Over the past few decades, public-private partnerships (PPPs) have become a primary resource in addressing global health. These partnerships, which are made up of private organizations that work closely with governments, aim to combat global health crises more effectively than other systems.
Governing Global Health: Who Runs the World and Why? analyzes the effectiveness of global health organizations in their efforts against communicable diseases. In the excerpt below, authors Chelsea Clinton and Devi Sridhar discuss the implementation of healthcare among countries with universal health coverage.
On 12 December 2012, [universal health coverage] received an unequivocal endorsement from the UN General Assembly (including the United States) with the approval of a resolution on UHC that confirmed the “intrinsic role of health in achieving international sustainable development goals.” The 2005 World Health Assembly’s definition of UHC makes clear what its achievement would look like: “access to key promotive, preventive, curative and rehabilitative health interventions for all at an affordable cost, thereby achieving equity in access,” rather than how it would be achieved. In 2012, a WHO discussion paper on the post-2015 health agenda (what would emerge as the Sustainable Development Goals or SDGs) identified UHC as a “way of bringing all programmatic interests under an inclusive umbrella.” Yet despite UHC’s growing prominence in the post-2015 agenda, there is not yet any single agreed-upon plan on how institutionally it should be carried forward and financed. This is not particularly surprising.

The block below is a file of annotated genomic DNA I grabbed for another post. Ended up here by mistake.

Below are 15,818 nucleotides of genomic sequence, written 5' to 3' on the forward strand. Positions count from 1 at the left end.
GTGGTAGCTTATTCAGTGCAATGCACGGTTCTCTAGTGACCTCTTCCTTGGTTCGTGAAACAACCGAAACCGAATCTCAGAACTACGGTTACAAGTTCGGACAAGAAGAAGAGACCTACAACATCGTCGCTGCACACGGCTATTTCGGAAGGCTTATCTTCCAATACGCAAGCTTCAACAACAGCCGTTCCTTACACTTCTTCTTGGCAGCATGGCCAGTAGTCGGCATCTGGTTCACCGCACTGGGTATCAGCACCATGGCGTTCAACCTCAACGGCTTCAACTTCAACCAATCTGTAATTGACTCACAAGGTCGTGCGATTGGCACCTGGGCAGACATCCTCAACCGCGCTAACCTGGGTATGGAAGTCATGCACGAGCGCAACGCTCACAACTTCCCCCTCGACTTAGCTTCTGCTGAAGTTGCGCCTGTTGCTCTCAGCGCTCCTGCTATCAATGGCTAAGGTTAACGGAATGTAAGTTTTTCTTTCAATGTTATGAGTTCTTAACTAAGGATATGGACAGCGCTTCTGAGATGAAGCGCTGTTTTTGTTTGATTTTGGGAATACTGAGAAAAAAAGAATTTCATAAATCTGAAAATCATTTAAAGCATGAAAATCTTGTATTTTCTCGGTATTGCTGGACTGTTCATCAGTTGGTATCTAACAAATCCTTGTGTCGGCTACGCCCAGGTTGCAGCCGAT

“For the most part, key donors believe that domestic resources are growing fast enough in most developing countries to enable governments to strengthen their health systems and provide universal health coverage, if that is what they choose as an area of investment.”
Across countries with UHC, no two versions are alike in their financing, in what they cover, or in how they are structured. Some countries with UHC rely on a public system of coverage while others mandate insurance coverage, requiring individuals to buy health coverage in a regulated private insurance market or from the government, while still others have a mix of the two approaches. Additionally, a further challenge is that the conversations and debates surrounding UHC are rarely tied to those relating to health systems strengthening, community health-worker models, or other health-care delivery priorities. We find this persistent decoupling illogical.
Thus far, neither donors nor developing countries have turned to vertical funds directly to strengthen health systems or to assure health care for all members of society (for example, through UHC tied to health systems strengthening). One possible exception to this are the health systems strengthening funds that the Global Fund and Gavi at times have made available; however, these have always remained the significant minority of funds each has disbursed as mentioned in earlier chapters. In addition, to qualify, applicants have had to be clear about how such funds will strengthen health systems with a direct relationship to achieving their respective infectious disease mandates. Not surprisingly then, such funds have not supported broader capacity building, despite health-worker shortages across the developing world. In the horizontal-versus-vertical-funding terminology debate we engaged with earlier, this approach is referred to as “diagonal.”